Furthermore, if you are looking for a gripping post-apocalyptic narrative, you won’t get it from Zombi. There’s talk of prophecy and various groups, but I never felt connected to the plot other than seeming acting as everyone’s errand person. Partly, I think it’s to maintain the sense of isolation. You hardly come into physical contact with anyone in the campaign. Anyone you do meet is separated from you. For example, the character who acts as your guidance is just a voice, a doctor you meet talks to you from behind a containment chamber, and a resistance member yells at you from afar while snipping zombies. It’s a double edged sword, adding to the atmosphere, but hindering the narrative and my connection to it.


There is also no autosave or quick save feature in Zombi. The game can only be saved by sleeping on a bed, of which I only found two – the main one is in your safe house which you will often return to through fast travel spots around the map. Sometimes I felt hesitant to start a quick session of Zombi because, considering the slow pacing, I didn’t know how long it would be before I found another fast travel point.

Let’s be honest though, your main reason for wanting to play Zombi should be for the superbly terrifying atmosphere. Moments of sanctuary come few and far between. A surround sound system or headphones will add to the experience ten-fold as you hear zombies approaching from behind.


Zombi is a fine port of the 2012 Wii U launch title of nearly the same time (just add a “U” to the end). The tense survival-horror atmosphere remains, with a constant sense of vulnerability and caution, even when no zombies are present. Lighting and sound play a key role in creating claustrophobic, lonely environments that make Zombi such a unique experience. However, the flaws from the 2012 version remain. This is not an action game so pacing can be very slow. Combat also gets repetitive quickly, with zombies taking five to six hits to take down. Critically, Zombi’s gameplay lets it down, but if you are willing to overlook the repetitiveness, then there’s a truly unique survival horror experience to be had.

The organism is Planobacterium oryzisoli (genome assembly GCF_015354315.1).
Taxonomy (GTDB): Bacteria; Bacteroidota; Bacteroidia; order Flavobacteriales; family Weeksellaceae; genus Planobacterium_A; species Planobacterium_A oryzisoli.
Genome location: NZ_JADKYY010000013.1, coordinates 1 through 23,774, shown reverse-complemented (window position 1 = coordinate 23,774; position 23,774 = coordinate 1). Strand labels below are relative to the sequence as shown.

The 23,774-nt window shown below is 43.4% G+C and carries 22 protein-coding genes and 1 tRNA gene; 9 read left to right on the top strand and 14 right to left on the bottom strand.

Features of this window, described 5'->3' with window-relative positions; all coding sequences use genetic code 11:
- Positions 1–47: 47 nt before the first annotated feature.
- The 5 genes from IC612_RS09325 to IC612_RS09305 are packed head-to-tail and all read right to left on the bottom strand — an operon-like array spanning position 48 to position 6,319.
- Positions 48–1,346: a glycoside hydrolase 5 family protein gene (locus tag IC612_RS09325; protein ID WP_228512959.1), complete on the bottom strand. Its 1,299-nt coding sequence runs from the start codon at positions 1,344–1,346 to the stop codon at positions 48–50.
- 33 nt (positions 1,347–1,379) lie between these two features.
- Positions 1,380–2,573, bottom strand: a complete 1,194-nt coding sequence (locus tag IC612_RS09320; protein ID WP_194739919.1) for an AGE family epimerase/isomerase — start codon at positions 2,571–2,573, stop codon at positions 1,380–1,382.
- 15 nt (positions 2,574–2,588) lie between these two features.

The Good

  • Lighting, level design and sound create a tense open world, survival horror experience
  • Unique death/respawn loot system

The Bad

  • Repetitive gameplay
  • No quick save
  • I felt like I was fighting with the controls at times

The Score: 6.9

Nathan Manning is an Xbox Editor for AnalogAddiction. You can find him on Twitter and AnalogAddiction there as well.


1 reply »

  1. A good review. After lecture i still want to play this game, which means im zombiemaniac?:) There was a good word about lightining and atmoshpere. These two [or more] common features players can find in upcoming Sniper Ghost Warrior 3. there will be dark forest and buildings, worring about ammo, which can be make if is not too much and there will be guns, that make enemy fall one by one. These two FPS show that lot of things can be made in this gerne.